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Discontinued Collectibles Guide





Seaside Picture Postcards

"Weather fine, having a lovely time, wish you were here!" The message may not be collectable in itself though it did become a well worn cliche much loved by English holidaymakers. The picture postcard on which it was written is a different matter. Picture postcards became collectibles almost as soon as they were introduced in 1894.

Stewarts of Edinburgh were the first to publish souvenir picture postcards, usually depicting scenic views, notable "sights" and locations. The coming of the railways had brought places of interest within the reach of a great many more people the most popular locations being those by the sea, leading to the development of Britain’s famous seaside resorts.

The seaside holiday had been born as the revolution in travel brought about by the railways was soon followed by annual holidays with pay for masses of working people. A trip to the seaside became the favourite day out for millions as working hours shrank.

In the booming seaside resorts the trade in souvenirs blossomed resulting in many items being purchased by the trippers; items which soon became collectables. Sales of picture postcards rocketed as the ritual of sending postcards home to friends and relations became an essential part of the holiday and many were lovingly preserved in albums.

As the seaside became recognised as a place where inhibitions and social mores could be relaxed a little a new style of picture postcard emerged: The Comic Postcard. These were produced in a cartoon style featuring bawdy caricatures of stock characters such as large, bosomy ladies with weedy little henpecked husbands, shy clergymen and saucy buxom young women feigning an innocence they clearly did not possess! The risque humour was reminiscent of the old music hall. These cards flew off the shelves, especially from the early 1930s onwards.

Probably the most famous names associated with these saucy seaside postcards are those of Donald McGill, the artist responsible for more cards of this genre than any other and Bamforths of Holmfirth, West Yorkshire who published the best known examples of them. Postcards bearing these names were already the most highly sought after seaside postcards of all when they gained greater notoriety and therefore collectability value from the rather puritanical new Conservative government elected in the early 1950s.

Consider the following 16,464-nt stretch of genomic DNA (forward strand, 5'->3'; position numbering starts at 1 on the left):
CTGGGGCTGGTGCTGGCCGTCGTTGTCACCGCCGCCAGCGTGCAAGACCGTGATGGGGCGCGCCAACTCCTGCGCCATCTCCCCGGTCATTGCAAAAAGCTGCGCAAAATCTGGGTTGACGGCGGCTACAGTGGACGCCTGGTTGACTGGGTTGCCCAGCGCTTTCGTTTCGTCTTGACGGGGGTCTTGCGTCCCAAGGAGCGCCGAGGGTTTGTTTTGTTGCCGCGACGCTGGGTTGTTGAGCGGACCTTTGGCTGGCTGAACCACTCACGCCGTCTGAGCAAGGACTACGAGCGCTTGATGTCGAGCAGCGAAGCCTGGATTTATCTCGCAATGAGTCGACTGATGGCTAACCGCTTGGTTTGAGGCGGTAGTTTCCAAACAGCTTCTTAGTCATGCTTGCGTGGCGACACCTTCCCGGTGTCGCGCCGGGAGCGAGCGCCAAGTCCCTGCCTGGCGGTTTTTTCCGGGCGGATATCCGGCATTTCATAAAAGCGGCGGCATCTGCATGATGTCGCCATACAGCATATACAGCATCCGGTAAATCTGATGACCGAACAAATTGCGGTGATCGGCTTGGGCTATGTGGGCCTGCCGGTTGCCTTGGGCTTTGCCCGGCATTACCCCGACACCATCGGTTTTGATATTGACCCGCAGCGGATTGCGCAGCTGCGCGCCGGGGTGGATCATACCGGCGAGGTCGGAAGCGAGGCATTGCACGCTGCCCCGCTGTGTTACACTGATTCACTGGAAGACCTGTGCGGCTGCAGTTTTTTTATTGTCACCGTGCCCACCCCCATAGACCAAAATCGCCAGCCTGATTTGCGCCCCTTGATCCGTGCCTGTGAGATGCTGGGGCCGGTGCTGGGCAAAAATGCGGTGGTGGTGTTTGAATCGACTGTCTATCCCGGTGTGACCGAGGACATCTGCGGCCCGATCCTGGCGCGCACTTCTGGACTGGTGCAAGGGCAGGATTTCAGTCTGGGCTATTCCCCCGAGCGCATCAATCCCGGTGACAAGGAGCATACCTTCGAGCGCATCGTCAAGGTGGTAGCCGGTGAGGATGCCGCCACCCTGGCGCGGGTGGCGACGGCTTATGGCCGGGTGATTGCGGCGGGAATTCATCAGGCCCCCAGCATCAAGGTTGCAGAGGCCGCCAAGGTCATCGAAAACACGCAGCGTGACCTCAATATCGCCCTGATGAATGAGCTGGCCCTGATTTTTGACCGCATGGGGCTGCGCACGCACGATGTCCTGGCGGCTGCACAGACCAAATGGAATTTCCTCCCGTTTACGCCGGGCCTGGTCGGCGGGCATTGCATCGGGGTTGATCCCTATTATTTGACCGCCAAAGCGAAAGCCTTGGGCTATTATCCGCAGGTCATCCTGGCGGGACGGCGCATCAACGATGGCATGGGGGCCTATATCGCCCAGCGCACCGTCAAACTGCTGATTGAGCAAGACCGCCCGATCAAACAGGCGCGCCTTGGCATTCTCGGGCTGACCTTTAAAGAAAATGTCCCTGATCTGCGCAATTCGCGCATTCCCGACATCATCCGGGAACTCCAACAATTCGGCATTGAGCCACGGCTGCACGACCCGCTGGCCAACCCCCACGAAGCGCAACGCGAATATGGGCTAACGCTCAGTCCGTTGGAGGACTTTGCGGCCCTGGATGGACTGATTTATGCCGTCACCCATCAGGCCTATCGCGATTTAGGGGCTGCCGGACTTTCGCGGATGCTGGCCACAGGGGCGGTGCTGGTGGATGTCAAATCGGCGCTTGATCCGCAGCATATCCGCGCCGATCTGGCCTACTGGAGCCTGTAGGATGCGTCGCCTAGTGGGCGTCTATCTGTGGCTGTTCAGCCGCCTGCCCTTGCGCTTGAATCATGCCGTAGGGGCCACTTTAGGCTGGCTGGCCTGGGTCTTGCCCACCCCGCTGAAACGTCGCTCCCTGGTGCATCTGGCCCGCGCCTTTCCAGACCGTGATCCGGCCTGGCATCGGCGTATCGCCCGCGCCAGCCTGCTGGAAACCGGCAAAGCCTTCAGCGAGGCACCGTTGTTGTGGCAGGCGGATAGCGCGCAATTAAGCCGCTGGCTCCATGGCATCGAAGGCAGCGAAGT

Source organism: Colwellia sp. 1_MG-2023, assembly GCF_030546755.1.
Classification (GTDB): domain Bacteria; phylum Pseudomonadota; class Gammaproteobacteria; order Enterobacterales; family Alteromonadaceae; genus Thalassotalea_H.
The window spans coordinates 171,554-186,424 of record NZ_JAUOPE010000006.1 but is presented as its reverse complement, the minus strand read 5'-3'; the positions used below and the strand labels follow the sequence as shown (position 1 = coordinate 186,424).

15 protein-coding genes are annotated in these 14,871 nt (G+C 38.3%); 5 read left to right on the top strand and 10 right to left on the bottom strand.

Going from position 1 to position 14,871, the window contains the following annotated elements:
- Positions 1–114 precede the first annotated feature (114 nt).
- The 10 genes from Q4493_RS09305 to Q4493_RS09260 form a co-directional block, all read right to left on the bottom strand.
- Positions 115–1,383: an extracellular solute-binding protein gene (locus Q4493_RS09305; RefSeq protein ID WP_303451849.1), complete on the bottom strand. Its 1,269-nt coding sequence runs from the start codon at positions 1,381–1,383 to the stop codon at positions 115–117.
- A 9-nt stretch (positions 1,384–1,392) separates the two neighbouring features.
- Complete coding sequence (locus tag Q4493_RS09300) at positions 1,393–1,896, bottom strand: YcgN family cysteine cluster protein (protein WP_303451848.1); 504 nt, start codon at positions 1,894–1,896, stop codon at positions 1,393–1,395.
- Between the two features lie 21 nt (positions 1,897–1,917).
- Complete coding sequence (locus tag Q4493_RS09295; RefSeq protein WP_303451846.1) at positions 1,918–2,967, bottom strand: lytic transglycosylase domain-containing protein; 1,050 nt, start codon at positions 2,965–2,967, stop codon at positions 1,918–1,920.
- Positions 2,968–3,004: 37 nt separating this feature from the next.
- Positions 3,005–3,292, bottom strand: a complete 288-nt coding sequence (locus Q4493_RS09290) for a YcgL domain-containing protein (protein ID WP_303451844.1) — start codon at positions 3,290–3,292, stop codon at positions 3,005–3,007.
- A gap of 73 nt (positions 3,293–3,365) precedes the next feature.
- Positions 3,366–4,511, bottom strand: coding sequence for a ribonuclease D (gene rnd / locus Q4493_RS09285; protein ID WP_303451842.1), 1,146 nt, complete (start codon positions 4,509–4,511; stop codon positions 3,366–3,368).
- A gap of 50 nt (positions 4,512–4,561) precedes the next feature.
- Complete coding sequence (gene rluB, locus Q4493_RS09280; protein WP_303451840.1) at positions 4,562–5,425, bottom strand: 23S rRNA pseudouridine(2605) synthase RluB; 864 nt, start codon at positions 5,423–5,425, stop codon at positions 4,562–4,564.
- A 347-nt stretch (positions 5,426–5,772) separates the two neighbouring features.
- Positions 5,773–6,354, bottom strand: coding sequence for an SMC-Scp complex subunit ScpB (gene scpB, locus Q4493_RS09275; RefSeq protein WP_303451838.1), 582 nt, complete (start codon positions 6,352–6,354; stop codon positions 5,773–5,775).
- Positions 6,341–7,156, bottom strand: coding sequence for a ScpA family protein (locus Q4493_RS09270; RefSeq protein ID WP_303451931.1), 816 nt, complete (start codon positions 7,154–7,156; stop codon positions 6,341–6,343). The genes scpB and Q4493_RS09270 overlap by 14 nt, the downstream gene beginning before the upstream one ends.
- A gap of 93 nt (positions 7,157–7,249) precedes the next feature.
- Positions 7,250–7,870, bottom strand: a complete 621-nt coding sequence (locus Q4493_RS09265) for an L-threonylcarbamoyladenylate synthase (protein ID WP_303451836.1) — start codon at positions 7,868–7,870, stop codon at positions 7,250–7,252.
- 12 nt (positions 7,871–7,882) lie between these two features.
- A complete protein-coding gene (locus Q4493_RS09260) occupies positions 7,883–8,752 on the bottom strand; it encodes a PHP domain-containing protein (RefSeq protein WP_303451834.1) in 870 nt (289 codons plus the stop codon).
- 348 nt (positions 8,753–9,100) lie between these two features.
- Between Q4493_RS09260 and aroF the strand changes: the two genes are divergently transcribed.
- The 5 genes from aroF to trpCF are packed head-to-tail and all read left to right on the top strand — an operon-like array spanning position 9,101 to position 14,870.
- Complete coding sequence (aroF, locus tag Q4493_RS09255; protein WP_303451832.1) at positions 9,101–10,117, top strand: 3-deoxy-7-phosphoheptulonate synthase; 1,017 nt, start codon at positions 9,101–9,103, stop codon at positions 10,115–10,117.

The Government took it upon themselves to try and halt what they saw as a deplorable decline in national moral standards. The saucy seaside postcard was targeted as being in some way responsible for the decline.

In 1954 Donald McGill was prosecuted under obscenity legislation and many of his cards were banned. The ban has never been lifted but Legal opinion has it that it is now unlikely ever to be enforced again.

Some of those designs are now displayed in museums and can be found on the market. Needless to say, those particular postcards are the most collectible of all McGill’s work and indeed are probably the most collectable seaside picture postcards ever produced!

The following is a list of live auctions for "Postcards Seaside Postcards" currently listed on eBay. Hover the mouse cursor over the current price for details of postage and packaging. If you would like to see more information on a particular piece and maybe even bid on it, simply click on the item description to be magically whisked away to the wonderful world that is eBay. Alternatively you may use the search box to look for a specific piece for your collection.

Please also check out the Postcards Seaside Postcards Books, Related Dealers and Useful Resources listed at the end of this page.

Useful Resources

No resources are currently listed for Postcards Seaside Postcards. If you know of a useful website that other Seaside Postcards collectors would like to know about please email us at enquiries@accumulations.co.uk.


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